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Dialogues with Heaven

Dialogues with Heaven

Dialogues with Heaven
Label(s)
Genre(s)
Classical
Code
CKD 113

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Price
$17.00
  • Regna terrae, cantate Deo
    Composer(s) Chiara Margarita Cozzolani

    Regna terrae, cantate Deo

    04:27
    $1.70
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  • Colligite, pueri, flores
    Composer(s) Chiara Margarita Cozzolani

    Colligite, pueri, flores

    07:39
    $3.40
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  • Tu dulcis, O bone Jesu
    Composer(s) Chiara Margarita Cozzolani

    Tu dulcis, O bone Jesu

    06:08
    $3.40
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  • Quid, miseri, quid faciamus
    Composer(s) Chiara Margarita Cozzolani

    Quid, miseri, quid faciamus

    07:41
    $3.40
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  • Maria Magdalene stabat
    Composer(s) Chiara Margarita Cozzolani

    Maria Magdalene stabat

    08:48
    $3.40
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  • Ave mater dilectissima
    Composer(s) Chiara Margarita Cozzolani

    Ave mater dilectissima

    06:30
    $3.40
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  • Psallite, superi
    Composer(s) Chiara Margarita Cozzolani

    Psallite, superi

    06:34
    $3.40
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  • O caeli cives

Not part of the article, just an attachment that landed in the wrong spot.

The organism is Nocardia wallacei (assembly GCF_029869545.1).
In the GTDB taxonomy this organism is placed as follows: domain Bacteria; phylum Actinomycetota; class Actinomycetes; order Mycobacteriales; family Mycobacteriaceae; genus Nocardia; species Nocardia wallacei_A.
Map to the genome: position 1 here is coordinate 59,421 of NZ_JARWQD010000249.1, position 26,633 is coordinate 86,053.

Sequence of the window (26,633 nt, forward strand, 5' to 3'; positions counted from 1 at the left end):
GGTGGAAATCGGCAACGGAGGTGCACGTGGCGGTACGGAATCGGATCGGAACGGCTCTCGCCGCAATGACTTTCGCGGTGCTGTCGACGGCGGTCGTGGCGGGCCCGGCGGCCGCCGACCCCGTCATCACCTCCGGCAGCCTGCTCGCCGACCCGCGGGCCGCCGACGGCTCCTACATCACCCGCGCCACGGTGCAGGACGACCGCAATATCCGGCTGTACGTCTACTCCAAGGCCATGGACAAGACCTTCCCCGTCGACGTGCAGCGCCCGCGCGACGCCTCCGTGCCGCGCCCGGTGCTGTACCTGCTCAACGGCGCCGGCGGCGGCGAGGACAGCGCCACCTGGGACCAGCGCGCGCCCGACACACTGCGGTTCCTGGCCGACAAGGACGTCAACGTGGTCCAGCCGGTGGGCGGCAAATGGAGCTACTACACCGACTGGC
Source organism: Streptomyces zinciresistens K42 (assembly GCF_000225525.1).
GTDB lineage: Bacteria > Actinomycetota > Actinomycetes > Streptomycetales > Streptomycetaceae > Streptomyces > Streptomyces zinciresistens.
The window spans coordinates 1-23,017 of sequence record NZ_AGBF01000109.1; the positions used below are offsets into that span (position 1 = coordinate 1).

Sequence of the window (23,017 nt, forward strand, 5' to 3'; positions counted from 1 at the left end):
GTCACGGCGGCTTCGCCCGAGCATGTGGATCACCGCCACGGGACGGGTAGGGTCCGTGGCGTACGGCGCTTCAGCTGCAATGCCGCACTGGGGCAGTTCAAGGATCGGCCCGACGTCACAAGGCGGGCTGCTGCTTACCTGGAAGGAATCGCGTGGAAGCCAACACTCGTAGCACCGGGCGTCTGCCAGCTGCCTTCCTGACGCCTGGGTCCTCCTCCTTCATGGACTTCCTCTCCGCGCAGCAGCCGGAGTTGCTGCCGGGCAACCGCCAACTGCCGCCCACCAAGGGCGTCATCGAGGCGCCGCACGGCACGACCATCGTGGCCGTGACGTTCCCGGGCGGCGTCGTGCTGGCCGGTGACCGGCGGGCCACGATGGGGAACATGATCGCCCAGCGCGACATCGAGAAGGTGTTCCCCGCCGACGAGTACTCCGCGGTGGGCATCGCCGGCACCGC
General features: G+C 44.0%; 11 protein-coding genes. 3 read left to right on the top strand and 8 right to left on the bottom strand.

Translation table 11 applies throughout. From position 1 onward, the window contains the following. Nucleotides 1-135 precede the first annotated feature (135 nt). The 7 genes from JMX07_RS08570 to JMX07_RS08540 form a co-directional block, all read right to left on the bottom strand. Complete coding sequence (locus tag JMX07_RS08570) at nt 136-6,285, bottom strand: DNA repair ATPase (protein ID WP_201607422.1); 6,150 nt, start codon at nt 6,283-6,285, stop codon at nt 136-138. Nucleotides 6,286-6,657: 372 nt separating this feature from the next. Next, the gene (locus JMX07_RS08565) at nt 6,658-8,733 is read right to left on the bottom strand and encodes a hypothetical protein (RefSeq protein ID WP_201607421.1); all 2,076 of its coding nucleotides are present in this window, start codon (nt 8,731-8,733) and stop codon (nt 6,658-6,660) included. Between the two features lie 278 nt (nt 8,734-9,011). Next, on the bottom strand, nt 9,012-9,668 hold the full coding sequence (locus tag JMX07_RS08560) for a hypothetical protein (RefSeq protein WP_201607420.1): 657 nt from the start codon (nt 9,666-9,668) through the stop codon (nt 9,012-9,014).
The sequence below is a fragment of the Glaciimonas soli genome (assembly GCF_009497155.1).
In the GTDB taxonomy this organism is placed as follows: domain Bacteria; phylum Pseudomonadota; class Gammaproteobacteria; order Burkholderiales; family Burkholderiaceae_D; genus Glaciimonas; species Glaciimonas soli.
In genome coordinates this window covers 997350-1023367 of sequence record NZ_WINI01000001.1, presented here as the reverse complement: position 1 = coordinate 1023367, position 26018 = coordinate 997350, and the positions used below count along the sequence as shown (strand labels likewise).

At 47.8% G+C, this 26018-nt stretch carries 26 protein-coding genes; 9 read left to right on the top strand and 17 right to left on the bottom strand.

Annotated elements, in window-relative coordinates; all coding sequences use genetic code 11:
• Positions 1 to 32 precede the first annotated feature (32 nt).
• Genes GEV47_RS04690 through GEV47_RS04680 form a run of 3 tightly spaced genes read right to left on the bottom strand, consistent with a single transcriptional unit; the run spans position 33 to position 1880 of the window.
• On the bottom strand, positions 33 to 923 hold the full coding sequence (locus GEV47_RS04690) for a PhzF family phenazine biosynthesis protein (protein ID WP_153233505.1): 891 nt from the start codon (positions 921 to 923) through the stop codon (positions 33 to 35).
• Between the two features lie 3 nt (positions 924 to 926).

Composer(s) Chiara Margarita Cozzolani

    O caeli cives

    07:13
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  • Venite, sodales
    Composer(s) Chiara Margarita Cozzolani

    Venite, sodales

    06:25
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Total running time: 61 minutes.

    Album information

    Dramatic & devotional music by Chiara Margarita Cozzolani, a 17th century nun from the convent of Santa Radegonda in Milan  winningly sung by the glorious Musica Secreta.

    Cozzolani, who was born into an ‘upper-middle-class’ family in Milan on 27 November 1602, and (as had her older sister) took her vows at the convent most famous for music in the city, Santa Radegonda, in 1620. She achieved such fame in her day that several collections of her music were published in Venice.

    The small-scale motets on this recording, for various combinations of voices with basso continuo, are taken from two Venetian editions of 1642 (Concerti sacri) and 1650 (Salmi a otto concertati).  Despite the nominal enclosure of Cozzolani’s religious house, her compositions were very much open to their musical environment; they share some features of north Italian motet writing in the decade preceding their appearance in print. They also show the changes in devotional life at the time, and in a few cases point to the traditions of Cozzolani’s convent and order as a whole.

    Many of these pieces are premiere recordings.